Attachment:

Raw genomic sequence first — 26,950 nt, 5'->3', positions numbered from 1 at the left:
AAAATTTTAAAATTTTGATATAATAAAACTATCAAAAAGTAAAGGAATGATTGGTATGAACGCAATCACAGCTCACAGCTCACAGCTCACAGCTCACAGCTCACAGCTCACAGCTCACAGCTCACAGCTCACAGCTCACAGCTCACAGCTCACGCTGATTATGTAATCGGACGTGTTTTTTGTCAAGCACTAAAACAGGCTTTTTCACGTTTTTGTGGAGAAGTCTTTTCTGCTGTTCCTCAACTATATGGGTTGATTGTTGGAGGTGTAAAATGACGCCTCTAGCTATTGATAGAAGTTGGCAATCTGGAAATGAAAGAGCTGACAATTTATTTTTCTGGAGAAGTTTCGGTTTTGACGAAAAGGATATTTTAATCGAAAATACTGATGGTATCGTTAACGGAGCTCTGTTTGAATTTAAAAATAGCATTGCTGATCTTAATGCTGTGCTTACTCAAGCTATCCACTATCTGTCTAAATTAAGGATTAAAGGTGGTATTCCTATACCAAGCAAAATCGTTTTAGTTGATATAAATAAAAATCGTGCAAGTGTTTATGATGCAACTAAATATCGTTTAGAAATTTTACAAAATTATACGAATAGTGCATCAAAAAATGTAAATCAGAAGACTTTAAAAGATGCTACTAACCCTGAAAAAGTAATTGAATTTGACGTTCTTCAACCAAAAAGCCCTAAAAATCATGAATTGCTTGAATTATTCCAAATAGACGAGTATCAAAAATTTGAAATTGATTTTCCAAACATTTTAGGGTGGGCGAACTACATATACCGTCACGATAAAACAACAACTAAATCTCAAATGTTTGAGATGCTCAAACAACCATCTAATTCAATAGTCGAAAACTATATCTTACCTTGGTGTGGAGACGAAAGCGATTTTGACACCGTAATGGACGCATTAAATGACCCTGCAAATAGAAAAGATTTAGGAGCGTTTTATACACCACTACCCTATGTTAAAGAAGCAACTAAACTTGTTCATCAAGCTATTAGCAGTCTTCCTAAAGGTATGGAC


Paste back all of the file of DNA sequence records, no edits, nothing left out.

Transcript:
Raw genomic sequence first — 26,950 nt, 5'->3', positions numbered from 1 at the left:
AAAATTTTAAAATTTTGATATAATAAAACTATCAAAAAGTAAAGGAATGATTGGTATGAACGCAATCACAGCTCACAGCTCACAGCTCACAGCTCACAGCTCACAGCTCACAGCTCACAGCTCACAGCTCACAGCTCACAGCTCACAGCTCACGCTGATTATGTAATCGGACGTGTTTTTTGTCAAGCACTAAAACAGGCTTTTTCACGTTTTTGTGGAGAAGTCTTTTCTGCTGTTCCTCAACTATATGGGTTGATTGTTGGAGGTGTAAAATGACGCCTCTAGCTATTGATAGAAGTTGGCAATCTGGAAATGAAAGAGCTGACAATTTATTTTTCTGGAGAAGTTTCGGTTTTGACGAAAAGGATATTTTAATCGAAAATACTGATGGTATCGTTAACGGAGCTCTGTTTGAATTTAAAAATAGCATTGCTGATCTTAATGCTGTGCTTACTCAAGCTATCCACTATCTGTCTAAATTAAGGATTAAAGGTGGTATTCCTATACCAAGCAAAATCGTTTTAGTTGATATAAATAAAAATCGTGCAAGTGTTTATGATGCAACTAAATATCGTTTAGAAATTTTACAAAATTATACGAATAGTGCATCAAAAAATGTAAATCAGAAGACTTTAAAAGATGCTACTAACCCTGAAAAAGTAATTGAATTTGACGTTCTTCAACCAAAAAGCCCTAAAAATCATGAATTGCTTGAATTATTCCAAATAGACGAGTATCAAAAATTTGAAATTGATTTTCCAAACATTTTAGGGTGGGCGAACTACATATACCGTCACGATAAAACAACAACTAAATCTCAAATGTTTGAGATGCTCAAACAACCATCTAATTCAATAGTCGAAAACTATATCTTACCTTGGTGTGGAGACGAAAGCGATTTTGACACCGTAATGGACGCATTAAATGACCCTGCAAATAGAAAAGATTTAGGAGCGTTTTATACACCACTACCCTATGTTAAAGAAGCAACTAAACTTGTTCATCAAGCTATTAGCAGTCTTCCTAAAGGTATGGAC